Opinion

Unless Israel acts, Islamic Jihad will establish rocket cells in Judea and Samaria

The assassination of its West Bank commander Tarek az-Aldin during “Operation Shield and Arrow” will delay PIJ’s plans, but won't stop them.

An Israel Air Force strike on an Islamic Jihad target in the Gaza Strip, May 9, 2023. Photo by Atia Mohammed/Flash90.
An Israel Air Force strike on an Islamic Jihad target in the Gaza Strip, May 9, 2023. Photo by Atia Mohammed/Flash90.
Yoni Ben Menachem
Yoni Ben Menachem, a veteran Arab affairs and diplomatic commentator for Israel Radio and Television, is a senior Middle East analyst for the Jerusalem Center. He served as director general and chief editor of the Israel Broadcasting Authority.

On May 9, Israel Security Agency (Shin Bet) chief Ronen Bar revealed that Israel had recently broken up a terror cell near Jenin that was in the process of producing rockets intended to be fired at Israeli targets from Samaria.

A recent video broadcast by Palestinian media showed the firing of a Qassam-type rocket in the Jenin area, apparently an experiment by the same squad. Security sources in Israel say that Palestinian Islamic Jihad operatives in Jenin and Nablus are also trying to weaponize civilian drones.

Since the end of the Israel Defense Forces’ “Operation Guardian of the Walls” in Gaza in May 2021, PIJ has been establishing armed terrorist groups in northern Samaria, called “battalions,” in coordination with Iran.

To advance these efforts, PIJ Secretary-General Ziyad al-Nakhalah traveled to Tehran in August 2022, where he met with Maj. Gen. Hossein Salami, commander of the Islamic Revolutionary Guard Corps, to receive funding and coordinate the smuggling of weapons into Judea and Samaria through Jordan.

The establishment of rocket cells in Judea and Samaria is another step toward implementing former IRGC Quds Force chief Qassem Soleimani’s strategy of surrounding Israel with hundreds of thousands of rockets, missiles and drones.

The Jenin rocket squad was directed by senior PIJ leader Tarek az-Aldin, who was killed by an IDF strike on May 9. The targeted killing was one of the essential components of the IDF’s “Operation Shield and Arrow,” with the goal of disrupting PIJ’s military establishment in northern Samaria.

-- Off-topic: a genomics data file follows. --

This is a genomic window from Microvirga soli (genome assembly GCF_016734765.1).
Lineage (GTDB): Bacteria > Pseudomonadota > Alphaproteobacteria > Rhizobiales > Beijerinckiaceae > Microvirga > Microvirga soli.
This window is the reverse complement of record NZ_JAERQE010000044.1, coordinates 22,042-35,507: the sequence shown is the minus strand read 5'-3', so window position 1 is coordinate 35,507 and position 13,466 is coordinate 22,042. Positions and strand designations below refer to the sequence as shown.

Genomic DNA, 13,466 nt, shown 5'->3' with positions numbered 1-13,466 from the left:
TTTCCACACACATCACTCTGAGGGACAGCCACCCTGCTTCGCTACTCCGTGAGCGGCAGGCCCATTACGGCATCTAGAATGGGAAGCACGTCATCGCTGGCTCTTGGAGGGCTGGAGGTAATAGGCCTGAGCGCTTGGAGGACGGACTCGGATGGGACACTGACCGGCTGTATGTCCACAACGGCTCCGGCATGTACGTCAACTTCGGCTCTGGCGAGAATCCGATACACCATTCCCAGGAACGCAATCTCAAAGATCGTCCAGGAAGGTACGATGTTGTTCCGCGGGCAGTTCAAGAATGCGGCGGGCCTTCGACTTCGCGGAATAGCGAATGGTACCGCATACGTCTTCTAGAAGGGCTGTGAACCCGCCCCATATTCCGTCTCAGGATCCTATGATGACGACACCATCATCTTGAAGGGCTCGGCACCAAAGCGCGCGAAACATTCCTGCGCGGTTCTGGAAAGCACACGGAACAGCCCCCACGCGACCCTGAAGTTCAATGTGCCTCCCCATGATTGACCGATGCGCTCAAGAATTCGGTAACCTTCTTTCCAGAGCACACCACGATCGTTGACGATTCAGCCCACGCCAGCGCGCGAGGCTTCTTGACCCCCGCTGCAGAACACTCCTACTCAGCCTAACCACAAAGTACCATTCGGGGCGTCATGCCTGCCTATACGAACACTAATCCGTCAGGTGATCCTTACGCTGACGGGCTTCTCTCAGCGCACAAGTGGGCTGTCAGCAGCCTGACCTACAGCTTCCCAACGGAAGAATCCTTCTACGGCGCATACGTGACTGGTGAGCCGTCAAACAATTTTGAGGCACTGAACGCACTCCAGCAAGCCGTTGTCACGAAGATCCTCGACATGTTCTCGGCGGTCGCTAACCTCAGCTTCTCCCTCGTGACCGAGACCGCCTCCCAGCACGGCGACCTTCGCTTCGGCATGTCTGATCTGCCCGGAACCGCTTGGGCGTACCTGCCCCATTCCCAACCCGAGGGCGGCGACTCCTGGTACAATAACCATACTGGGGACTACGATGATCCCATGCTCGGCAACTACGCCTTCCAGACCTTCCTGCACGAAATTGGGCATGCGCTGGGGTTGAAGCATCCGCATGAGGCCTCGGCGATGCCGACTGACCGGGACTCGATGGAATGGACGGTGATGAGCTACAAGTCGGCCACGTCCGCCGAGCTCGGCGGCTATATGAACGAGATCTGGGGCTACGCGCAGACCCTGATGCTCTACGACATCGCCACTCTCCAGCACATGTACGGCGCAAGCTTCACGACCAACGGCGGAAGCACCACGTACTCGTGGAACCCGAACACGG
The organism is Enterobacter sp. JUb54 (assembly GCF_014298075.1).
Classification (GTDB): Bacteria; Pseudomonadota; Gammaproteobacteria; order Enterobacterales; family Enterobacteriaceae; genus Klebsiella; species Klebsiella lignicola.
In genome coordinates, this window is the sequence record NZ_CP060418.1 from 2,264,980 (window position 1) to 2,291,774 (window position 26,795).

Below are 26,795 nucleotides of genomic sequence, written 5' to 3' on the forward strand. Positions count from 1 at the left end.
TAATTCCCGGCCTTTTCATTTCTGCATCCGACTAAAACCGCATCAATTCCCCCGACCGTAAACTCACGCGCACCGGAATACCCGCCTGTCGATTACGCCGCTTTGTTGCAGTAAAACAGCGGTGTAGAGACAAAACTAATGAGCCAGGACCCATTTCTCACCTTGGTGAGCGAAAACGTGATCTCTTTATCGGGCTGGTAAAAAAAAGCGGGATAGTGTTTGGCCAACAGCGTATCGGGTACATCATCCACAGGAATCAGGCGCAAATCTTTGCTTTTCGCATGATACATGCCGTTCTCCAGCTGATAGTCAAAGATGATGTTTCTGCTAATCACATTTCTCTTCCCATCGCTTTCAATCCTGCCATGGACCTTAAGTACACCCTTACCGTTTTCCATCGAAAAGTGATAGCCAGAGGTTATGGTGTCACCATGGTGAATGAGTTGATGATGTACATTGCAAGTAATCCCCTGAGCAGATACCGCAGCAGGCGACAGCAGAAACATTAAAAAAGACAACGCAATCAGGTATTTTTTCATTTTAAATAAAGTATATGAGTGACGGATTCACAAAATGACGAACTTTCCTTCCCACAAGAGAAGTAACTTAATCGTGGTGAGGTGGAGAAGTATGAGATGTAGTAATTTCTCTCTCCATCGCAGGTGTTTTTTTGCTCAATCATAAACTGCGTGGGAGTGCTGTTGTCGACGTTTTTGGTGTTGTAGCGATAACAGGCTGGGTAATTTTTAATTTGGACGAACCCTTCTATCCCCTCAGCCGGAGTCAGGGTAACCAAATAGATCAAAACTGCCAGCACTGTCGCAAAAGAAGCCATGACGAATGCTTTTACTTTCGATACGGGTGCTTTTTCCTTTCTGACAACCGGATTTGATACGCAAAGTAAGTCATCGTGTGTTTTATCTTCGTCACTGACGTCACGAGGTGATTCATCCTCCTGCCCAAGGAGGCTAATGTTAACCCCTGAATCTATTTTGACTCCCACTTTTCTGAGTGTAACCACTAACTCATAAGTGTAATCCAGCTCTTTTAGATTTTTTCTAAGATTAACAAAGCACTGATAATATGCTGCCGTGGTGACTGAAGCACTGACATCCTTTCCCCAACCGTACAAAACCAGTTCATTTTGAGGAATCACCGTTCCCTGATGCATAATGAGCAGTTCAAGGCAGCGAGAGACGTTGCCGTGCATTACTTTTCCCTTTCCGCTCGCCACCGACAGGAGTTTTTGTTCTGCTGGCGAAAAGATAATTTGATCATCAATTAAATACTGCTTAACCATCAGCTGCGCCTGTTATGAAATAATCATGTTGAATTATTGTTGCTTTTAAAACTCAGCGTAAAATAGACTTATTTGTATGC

“We have no intention of turning Afula into a target for terrorist attacks,” said Bar.

Az-Aldin, 49, was originally from the village of Araba in Samaria—the hometown of senior PIJ leader Khader Adnan, whose death in an Israeli prison due to a hunger strike served as the trigger for the recent round of fighting between Israel and PIJ.

Having served as a PIJ operative in the first and second intifadas, az-Aldin was arrested in 2002 and sentenced to life imprisonment for directing a suicide attack in the Israeli city of Hadera. He was released as part of the prisoner exchange deal for Israeli soldier Gilad Shalit in 2011, and deported to Gaza. In recent years, he advanced to the terrorist group’s command level in Gaza.

He was responsible for the connection between PIJ’s operations in Gaza and in Judea and Samaria, including the transfer of funds, and incited and directed terrorist attacks in Israeli territory from Gaza.

He was very close to Saleh al-Arouri, the head of Hamas’s military wing in Judea and Samaria (but based in Beirut), and had close operational and intelligence cooperation with him.

The activities of the Israeli security services to thwart PIJ’s plans in Judea and Samaria are essential. Still, there may be no escape from an extensive military operation in northern Samaria to arrest or kill the terrorists who have established themselves there during the past two years.

Yoni Ben Menachem, a veteran Arab affairs and diplomatic commentator for Israeli radio and television, is a senior Middle East analyst at the Jerusalem Center for Public Affairs. He served as director general and chief editor of the Israel Broadcasting Authority.

Originally published by the Jerusalem Center for Public Affairs.

The opinions and facts presented in this article are those of the author, and neither JNS nor its partners assume any responsibility for them.
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